IF there is ever a class in how to remain calm while trapped beneath $250,000 in loans, Michael Wallerstein ought to teach it.
Here he is, sitting one afternoon at a restaurant on the Upper East Side of Manhattan, a tall, sandy-haired, 27-year-old radiating a kind of surfer-dude serenity. His secret, if that’s the right word, is to pretty much ignore all the calls and letters that he receives every day from the dozen or so creditors now hounding him for cash.
“And I don’t open the e-mail alerts with my credit score,” he adds. “I can’t look at my credit score any more.”
Mr. Wallerstein, who can’t afford to pay down interest and thus watches the outstanding loan balance grow, is in roughly the same financial hell as people who bought more home than they could afford during the real estate boom. But creditors can’t foreclose on him because he didn’t spend the money on a house.
He spent it on a law degree. And from every angle, this now looks like a catastrophic investment.
Well, every angle except one: the view from law schools. To judge from data that law schools collect, and which is published in the closely parsed U.S. News and World Report annual rankings, the prospects of young doctors of jurisprudence are downright rosy.
In reality, and based on every other source of information, Mr. Wallerstein and a generation of J.D.’s face the grimmest job market in decades. Since 2008, some 15,000 attorney and legal-staff jobs at large firms have vanished, according to a Northwestern Law study. Associates have been laid off, partners nudged out the door and recruitment programs have been scaled back or eliminated.
And with corporations scrutinizing their legal expenses as never before, more entry-level legal work is now outsourced to contract temporary employees, both in the United States and in countries like India. It’s common to hear lawyers fret about the sort of tectonic shift that crushed the domestic steel industry decades ago.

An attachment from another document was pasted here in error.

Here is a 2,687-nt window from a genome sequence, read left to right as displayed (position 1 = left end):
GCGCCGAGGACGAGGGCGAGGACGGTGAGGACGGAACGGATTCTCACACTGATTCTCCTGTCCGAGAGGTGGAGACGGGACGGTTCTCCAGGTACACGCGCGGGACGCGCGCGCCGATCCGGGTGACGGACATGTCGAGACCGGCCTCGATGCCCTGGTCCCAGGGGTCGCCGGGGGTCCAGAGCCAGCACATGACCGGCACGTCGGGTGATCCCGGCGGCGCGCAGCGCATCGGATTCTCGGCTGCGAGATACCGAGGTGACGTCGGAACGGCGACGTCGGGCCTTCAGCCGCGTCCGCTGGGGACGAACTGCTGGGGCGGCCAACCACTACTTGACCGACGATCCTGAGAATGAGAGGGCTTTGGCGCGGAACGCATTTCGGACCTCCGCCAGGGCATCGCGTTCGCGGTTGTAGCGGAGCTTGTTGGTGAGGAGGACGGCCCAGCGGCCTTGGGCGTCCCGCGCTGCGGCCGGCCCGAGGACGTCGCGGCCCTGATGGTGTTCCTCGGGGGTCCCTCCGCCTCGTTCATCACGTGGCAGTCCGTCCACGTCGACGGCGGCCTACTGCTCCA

Yeah, I dunno if Mr. Wallerstein is remaining calm among all that expanding debt or just living in some kind of denial. Nonetheless, this is a scary story. But it is one you wouldn't know about if you were just listening to the law schools around the country talk about their statistics:
Improbably enough, law schools have concluded that life for newly minted grads is getting sweeter, at least by one crucial measure. In 1997, when U.S. News first published a statistic called “graduates known to be employed nine months after graduation,” law schools reported an average employment rate of 84 percent. In the most recent U.S. News rankings, 93 percent of grads were working — nearly a 10-point jump.
In the Wonderland of these statistics, a remarkable number of law school grads are not just busy — they are raking it in. Many schools, even those that have failed to break into the U.S. News top 40, state that the median starting salary of graduates in the private sector is $160,000. That seems highly unlikely, given that Harvard and Yale, at the top of the pile, list the exact same figure.